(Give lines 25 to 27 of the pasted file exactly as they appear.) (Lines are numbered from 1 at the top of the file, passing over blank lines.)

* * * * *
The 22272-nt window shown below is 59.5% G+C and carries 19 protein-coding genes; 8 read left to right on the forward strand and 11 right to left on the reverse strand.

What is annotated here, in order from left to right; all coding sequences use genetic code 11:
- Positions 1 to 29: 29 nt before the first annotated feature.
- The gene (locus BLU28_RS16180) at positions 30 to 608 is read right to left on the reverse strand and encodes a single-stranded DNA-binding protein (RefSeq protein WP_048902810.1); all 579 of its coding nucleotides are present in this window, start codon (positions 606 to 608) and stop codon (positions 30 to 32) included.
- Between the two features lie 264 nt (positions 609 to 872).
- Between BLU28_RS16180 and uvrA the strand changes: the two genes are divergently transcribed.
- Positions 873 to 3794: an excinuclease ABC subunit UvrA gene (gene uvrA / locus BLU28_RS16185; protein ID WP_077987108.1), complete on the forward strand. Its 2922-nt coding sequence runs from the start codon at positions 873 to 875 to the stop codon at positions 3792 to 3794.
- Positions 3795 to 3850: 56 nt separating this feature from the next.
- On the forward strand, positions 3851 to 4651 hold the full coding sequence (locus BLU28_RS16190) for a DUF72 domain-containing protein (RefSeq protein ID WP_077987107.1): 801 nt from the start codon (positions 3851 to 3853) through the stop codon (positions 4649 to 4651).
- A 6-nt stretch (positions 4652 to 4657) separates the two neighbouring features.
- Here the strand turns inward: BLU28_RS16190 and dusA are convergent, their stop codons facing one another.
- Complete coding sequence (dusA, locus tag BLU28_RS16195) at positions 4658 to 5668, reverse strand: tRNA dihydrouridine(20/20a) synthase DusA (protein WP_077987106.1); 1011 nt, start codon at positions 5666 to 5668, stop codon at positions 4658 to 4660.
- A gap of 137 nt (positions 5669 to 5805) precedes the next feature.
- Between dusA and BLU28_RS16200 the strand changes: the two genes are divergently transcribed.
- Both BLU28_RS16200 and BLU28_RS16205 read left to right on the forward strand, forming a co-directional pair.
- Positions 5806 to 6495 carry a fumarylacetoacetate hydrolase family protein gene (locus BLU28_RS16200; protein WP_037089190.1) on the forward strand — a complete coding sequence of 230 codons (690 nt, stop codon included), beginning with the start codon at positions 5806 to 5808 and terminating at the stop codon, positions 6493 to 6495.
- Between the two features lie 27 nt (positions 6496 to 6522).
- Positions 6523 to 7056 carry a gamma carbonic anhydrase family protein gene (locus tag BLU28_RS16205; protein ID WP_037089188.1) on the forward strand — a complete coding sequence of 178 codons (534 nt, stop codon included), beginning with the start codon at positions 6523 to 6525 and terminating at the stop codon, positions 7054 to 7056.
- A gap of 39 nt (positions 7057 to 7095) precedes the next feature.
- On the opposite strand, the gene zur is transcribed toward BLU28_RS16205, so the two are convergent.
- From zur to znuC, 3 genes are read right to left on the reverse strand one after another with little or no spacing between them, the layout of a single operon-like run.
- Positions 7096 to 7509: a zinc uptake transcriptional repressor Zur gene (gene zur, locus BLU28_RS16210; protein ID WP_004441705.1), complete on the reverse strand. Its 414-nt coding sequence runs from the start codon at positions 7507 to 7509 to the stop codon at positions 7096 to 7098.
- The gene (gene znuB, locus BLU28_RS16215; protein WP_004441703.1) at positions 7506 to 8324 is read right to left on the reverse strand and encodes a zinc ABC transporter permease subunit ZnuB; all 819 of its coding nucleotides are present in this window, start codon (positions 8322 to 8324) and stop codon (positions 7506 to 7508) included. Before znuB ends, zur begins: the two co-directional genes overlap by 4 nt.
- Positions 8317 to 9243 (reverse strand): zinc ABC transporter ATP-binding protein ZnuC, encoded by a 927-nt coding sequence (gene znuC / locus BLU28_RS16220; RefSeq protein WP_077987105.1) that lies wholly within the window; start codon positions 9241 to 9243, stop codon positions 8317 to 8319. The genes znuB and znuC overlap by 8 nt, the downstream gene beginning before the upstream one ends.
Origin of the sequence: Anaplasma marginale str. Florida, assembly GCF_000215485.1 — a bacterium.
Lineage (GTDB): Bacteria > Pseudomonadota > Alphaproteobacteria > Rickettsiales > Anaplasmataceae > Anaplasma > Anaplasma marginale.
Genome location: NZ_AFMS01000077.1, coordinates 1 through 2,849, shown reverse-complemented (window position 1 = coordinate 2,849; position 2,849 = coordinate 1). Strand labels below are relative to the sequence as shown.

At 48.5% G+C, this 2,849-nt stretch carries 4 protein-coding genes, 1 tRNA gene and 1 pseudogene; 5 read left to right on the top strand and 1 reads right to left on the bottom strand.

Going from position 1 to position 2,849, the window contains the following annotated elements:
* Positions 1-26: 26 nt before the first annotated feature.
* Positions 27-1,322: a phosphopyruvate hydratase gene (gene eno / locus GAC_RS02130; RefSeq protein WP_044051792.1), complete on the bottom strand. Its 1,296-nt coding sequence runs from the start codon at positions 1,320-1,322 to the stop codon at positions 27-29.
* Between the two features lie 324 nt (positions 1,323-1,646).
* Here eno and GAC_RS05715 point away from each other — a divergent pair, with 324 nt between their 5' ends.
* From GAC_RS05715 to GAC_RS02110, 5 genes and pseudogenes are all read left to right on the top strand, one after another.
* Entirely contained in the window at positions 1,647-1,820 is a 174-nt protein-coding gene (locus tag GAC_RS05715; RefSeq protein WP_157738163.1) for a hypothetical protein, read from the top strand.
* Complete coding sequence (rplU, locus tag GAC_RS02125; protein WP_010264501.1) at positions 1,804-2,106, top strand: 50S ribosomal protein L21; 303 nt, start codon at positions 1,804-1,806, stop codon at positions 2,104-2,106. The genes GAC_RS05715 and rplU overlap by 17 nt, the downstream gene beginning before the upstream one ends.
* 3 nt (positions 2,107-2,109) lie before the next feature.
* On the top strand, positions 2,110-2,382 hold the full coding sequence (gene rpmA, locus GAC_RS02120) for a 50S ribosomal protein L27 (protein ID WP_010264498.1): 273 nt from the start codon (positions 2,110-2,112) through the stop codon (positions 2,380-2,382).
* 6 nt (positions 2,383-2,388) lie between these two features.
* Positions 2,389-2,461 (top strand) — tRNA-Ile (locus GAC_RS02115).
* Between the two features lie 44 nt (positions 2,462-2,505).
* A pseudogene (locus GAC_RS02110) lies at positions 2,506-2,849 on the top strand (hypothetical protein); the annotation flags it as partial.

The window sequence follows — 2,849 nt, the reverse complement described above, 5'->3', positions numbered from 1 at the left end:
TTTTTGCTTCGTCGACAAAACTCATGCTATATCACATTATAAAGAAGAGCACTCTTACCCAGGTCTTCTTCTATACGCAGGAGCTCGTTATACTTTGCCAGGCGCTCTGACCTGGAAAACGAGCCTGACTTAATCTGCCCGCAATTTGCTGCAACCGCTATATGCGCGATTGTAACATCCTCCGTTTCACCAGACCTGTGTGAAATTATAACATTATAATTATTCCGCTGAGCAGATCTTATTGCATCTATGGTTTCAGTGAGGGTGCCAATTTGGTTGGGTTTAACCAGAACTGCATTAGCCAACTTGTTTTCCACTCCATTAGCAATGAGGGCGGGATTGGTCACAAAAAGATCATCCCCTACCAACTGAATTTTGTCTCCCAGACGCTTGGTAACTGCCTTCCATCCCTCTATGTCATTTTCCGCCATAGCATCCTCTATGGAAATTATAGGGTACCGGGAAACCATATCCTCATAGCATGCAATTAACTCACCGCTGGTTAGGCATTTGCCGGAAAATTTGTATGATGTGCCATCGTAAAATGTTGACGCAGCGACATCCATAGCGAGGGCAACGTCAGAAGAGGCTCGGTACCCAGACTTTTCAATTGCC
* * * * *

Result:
Origin of the sequence: Anaplasma marginale str. Florida, assembly GCF_000215485.1 — a bacterium.
Lineage (GTDB): Bacteria > Pseudomonadota > Alphaproteobacteria > Rickettsiales > Anaplasmataceae > Anaplasma > Anaplasma marginale.
Genome location: NZ_AFMS01000077.1, coordinates 1 through 2,849, shown reverse-complemented (window position 1 = coordinate 2,849; position 2,849 = coordinate 1). Strand labels below are relative to the sequence as shown.